GINEBERA coach Tim Cone can relate to the disappointment that Gilas Pilipinas and the rest of the country is feeling after the national team’s winless campaign in the Fiba World Cup.
After all, the American mentor called the shots for the powerhouse Centennial team that fell short of expectations of winning the gold medal in the 1998 Asian Games where the national team still wound up with a bronze.
But Cone knows the disappointment surrounding this batch of Nationals is heavier considering the hope that this team would surpass its 2014 finish – where they beat Senegal in their last game – for them to advance to the second round of this world basketball showpiece.
However, Gilas, under coach Yeng Guiao, came up empty handed in its five games.
“It was a tough tournament for them,” Cone said after Ginebra practice the morning after Gilas ended its campaign with a 20-point loss to Iran. “Obviously, they’re very disappointed. I’ve been there before. I know what the disappointment feels like. It is incredibly humbling and hard to take.”
“I just think that the disappointment was really great because of the showing we did in 2014,” he added. “We were phenomenal then, and I think we kind of raised our expectations.”
After failing to live up to expectations, a clamor for changes has begun – both on the coaching staff as well as the player composition.
Cone, though, would rather want to see the status quo.
“The danger here is we change all over again and start from ground zero – and that’s what we always do when we don’t have success, rather than keep progressing and moving forward,” the former national coach said. “We always go back to zero.”
“I think that we need to continue to move forward from here and we’re going to have another opportunity,” he added. “We’re going to have an opportunity to qualify for the Olympics … and the world championships, and we’ll be better prepared.”
Cone also wants to keep seeing the PBA’s top players represent the country on the biggest stage in basketball.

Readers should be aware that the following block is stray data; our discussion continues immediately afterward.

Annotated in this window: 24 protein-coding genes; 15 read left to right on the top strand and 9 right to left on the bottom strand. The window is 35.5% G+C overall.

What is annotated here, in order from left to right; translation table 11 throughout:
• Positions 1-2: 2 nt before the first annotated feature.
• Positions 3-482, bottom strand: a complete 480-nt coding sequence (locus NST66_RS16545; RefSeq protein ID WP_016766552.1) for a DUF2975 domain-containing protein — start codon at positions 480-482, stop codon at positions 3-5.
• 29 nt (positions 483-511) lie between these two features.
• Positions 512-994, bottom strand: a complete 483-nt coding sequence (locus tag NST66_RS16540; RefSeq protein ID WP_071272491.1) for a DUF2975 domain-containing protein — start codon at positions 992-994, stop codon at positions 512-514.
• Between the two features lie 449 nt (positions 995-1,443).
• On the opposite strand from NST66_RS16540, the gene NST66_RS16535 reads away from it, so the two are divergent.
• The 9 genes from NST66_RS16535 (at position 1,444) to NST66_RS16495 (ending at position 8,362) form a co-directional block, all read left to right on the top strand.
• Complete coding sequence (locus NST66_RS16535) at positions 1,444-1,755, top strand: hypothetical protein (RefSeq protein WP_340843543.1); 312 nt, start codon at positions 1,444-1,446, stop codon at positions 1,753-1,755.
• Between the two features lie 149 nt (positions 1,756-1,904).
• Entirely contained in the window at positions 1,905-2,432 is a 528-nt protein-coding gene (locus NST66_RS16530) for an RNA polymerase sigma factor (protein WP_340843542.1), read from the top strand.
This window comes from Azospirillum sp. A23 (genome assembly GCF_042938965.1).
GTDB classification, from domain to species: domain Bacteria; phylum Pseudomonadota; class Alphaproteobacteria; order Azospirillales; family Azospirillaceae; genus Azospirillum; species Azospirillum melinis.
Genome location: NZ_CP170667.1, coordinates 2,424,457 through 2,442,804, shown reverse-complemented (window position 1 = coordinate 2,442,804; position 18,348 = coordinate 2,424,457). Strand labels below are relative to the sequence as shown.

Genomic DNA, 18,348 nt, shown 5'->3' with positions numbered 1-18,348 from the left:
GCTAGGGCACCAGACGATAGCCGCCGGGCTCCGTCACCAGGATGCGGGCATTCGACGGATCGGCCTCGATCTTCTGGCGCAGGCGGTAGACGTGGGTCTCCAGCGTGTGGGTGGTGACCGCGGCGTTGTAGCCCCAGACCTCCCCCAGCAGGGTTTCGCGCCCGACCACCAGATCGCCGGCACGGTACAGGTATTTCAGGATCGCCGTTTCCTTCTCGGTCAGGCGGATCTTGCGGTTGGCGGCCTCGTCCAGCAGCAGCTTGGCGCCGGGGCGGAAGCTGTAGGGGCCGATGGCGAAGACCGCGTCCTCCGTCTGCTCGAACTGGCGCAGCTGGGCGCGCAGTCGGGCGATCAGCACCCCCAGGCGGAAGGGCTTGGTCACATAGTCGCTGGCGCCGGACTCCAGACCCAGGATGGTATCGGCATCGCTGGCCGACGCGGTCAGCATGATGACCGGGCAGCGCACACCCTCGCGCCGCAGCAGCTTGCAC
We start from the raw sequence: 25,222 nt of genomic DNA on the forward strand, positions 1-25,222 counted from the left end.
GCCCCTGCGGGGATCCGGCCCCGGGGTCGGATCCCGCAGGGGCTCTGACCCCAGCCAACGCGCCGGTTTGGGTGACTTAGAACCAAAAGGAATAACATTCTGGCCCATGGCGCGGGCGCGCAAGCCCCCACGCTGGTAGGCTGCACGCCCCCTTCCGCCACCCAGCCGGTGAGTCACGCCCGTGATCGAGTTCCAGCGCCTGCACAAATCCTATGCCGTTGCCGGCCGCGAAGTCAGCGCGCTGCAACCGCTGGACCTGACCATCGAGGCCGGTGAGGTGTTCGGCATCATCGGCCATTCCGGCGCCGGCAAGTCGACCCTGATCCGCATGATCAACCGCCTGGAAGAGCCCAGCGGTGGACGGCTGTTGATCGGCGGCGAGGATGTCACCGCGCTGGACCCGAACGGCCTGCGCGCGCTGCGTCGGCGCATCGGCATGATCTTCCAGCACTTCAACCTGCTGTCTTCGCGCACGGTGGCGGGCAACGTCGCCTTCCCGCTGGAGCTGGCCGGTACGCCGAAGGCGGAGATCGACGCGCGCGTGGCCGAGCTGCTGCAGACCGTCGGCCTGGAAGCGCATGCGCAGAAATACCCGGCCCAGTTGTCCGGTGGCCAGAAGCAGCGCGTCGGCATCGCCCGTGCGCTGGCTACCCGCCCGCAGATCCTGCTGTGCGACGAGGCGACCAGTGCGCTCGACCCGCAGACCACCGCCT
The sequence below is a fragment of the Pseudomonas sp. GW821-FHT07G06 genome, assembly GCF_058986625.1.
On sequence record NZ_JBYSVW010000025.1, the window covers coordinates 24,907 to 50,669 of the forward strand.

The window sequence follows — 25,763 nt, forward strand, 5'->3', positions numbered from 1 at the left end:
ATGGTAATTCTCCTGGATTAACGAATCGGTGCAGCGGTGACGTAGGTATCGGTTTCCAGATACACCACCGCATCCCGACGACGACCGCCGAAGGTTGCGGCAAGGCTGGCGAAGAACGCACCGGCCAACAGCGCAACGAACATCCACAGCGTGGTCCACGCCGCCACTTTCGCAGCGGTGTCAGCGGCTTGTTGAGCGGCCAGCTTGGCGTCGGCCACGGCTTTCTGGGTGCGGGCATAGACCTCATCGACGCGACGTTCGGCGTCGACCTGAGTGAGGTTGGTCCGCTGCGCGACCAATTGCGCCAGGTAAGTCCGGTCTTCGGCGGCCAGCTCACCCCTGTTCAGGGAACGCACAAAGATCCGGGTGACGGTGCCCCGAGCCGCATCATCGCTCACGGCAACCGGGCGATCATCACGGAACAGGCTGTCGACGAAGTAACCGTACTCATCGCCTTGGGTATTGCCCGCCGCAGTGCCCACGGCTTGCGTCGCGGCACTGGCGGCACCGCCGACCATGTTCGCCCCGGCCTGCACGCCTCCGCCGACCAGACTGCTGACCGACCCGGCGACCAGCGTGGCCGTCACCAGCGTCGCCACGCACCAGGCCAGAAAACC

“You do not want to send your amateur players to a world championship,” Cone said. “You’ve got to be able to send your best players in the country – and those best players in the country are going to come from the PBA. That is where it starts from. After that, let’s figure out the best program.”
While respecting whatever the Samahang Basketbol ng Pilipinas (SBP) decides on regarding future changes, Cone hopes his suggestion would be heard.
“My thoughts don’t weigh any more than anybody else’s at this point. It’s really the guys, the SBP has got to really decide how they want to proceed. But for me, I don’t want to go back to ground zero,” Cone said. “I don’t want to start all over again. Let’s try to keep something going.”
“When we had that continuity with Chot Reyes, that’s when we were progressing, getting better and better,” he added. “Then all of a sudden, Australia happened and poor Yeng, he made a change right in the middle of the tournament and had to keep going.”
That’s why Cone still paid tribute to Guiao for leading the squad back to the world stage.
“He did a fabulous job of getting us qualified, so hats off to him.”
But after failing to lead the national team to a single win in the World Cup, Guiao and the rest of the squad will first have to face the criticism upon their return to the country.
“The hardest thing for them is going to be getting on the plane and come back, and face everybody,” Cone admitted. “It’s going to be a tough time.”
“But we saw a little bit of the future with [Kiefer] Ravena and [CJ] Perez and [Robert] Bolick, the things that they may be able to contribute later on down the line,” he added.
“And every time you’re in a world championship, you learn things; you learn how to handle it better. You learn how to approach it better. You learn how to maybe move the ball better or defend better. It’s all about getting better. I think that’s really the key.”